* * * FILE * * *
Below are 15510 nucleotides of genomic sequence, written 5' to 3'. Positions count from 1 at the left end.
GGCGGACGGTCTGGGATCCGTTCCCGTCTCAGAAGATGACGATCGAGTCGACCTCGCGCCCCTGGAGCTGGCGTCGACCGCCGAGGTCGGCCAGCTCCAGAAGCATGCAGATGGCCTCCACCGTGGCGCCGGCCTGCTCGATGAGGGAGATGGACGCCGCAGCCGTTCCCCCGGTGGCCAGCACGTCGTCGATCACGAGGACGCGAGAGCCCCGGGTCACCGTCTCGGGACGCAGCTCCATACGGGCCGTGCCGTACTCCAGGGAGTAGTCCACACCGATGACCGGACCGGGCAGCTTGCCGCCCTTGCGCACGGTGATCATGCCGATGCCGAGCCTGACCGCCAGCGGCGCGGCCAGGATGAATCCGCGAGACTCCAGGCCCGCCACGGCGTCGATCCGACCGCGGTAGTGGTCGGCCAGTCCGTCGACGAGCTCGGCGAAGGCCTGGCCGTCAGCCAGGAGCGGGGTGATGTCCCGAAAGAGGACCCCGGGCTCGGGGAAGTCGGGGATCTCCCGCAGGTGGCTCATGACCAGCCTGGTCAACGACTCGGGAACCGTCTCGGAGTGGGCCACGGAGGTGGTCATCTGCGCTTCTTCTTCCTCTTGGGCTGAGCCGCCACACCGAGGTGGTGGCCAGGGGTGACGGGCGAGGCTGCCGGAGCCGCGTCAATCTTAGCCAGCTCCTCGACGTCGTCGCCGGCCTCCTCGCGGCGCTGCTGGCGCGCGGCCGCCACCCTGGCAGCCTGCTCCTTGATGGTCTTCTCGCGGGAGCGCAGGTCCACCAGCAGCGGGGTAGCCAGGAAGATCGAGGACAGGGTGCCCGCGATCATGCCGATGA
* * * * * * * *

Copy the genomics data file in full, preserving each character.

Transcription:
Below are 15510 nucleotides of genomic sequence, written 5' to 3'. Positions count from 1 at the left end.
GGCGGACGGTCTGGGATCCGTTCCCGTCTCAGAAGATGACGATCGAGTCGACCTCGCGCCCCTGGAGCTGGCGTCGACCGCCGAGGTCGGCCAGCTCCAGAAGCATGCAGATGGCCTCCACCGTGGCGCCGGCCTGCTCGATGAGGGAGATGGACGCCGCAGCCGTTCCCCCGGTGGCCAGCACGTCGTCGATCACGAGGACGCGAGAGCCCCGGGTCACCGTCTCGGGACGCAGCTCCATACGGGCCGTGCCGTACTCCAGGGAGTAGTCCACACCGATGACCGGACCGGGCAGCTTGCCGCCCTTGCGCACGGTGATCATGCCGATGCCGAGCCTGACCGCCAGCGGCGCGGCCAGGATGAATCCGCGAGACTCCAGGCCCGCCACGGCGTCGATCCGACCGCGGTAGTGGTCGGCCAGTCCGTCGACGAGCTCGGCGAAGGCCTGGCCGTCAGCCAGGAGCGGGGTGATGTCCCGAAAGAGGACCCCGGGCTCGGGGAAGTCGGGGATCTCCCGCAGGTGGCTCATGACCAGCCTGGTCAACGACTCGGGAACCGTCTCGGAGTGGGCCACGGAGGTGGTCATCTGCGCTTCTTCTTCCTCTTGGGCTGAGCCGCCACACCGAGGTGGTGGCCAGGGGTGACGGGCGAGGCTGCCGGAGCCGCGTCAATCTTAGCCAGCTCCTCGACGTCGTCGCCGGCCTCCTCGCGGCGCTGCTGGCGCGCGGCCGCCACCCTGGCAGCCTGCTCCTTGATGGTCTTCTCGCGGGAGCGCAGGTCCACCAGCAGCGGGGTAGCCAGGAAGATCGAGGACAGGGTGCCCGCGATCATGCCGATGA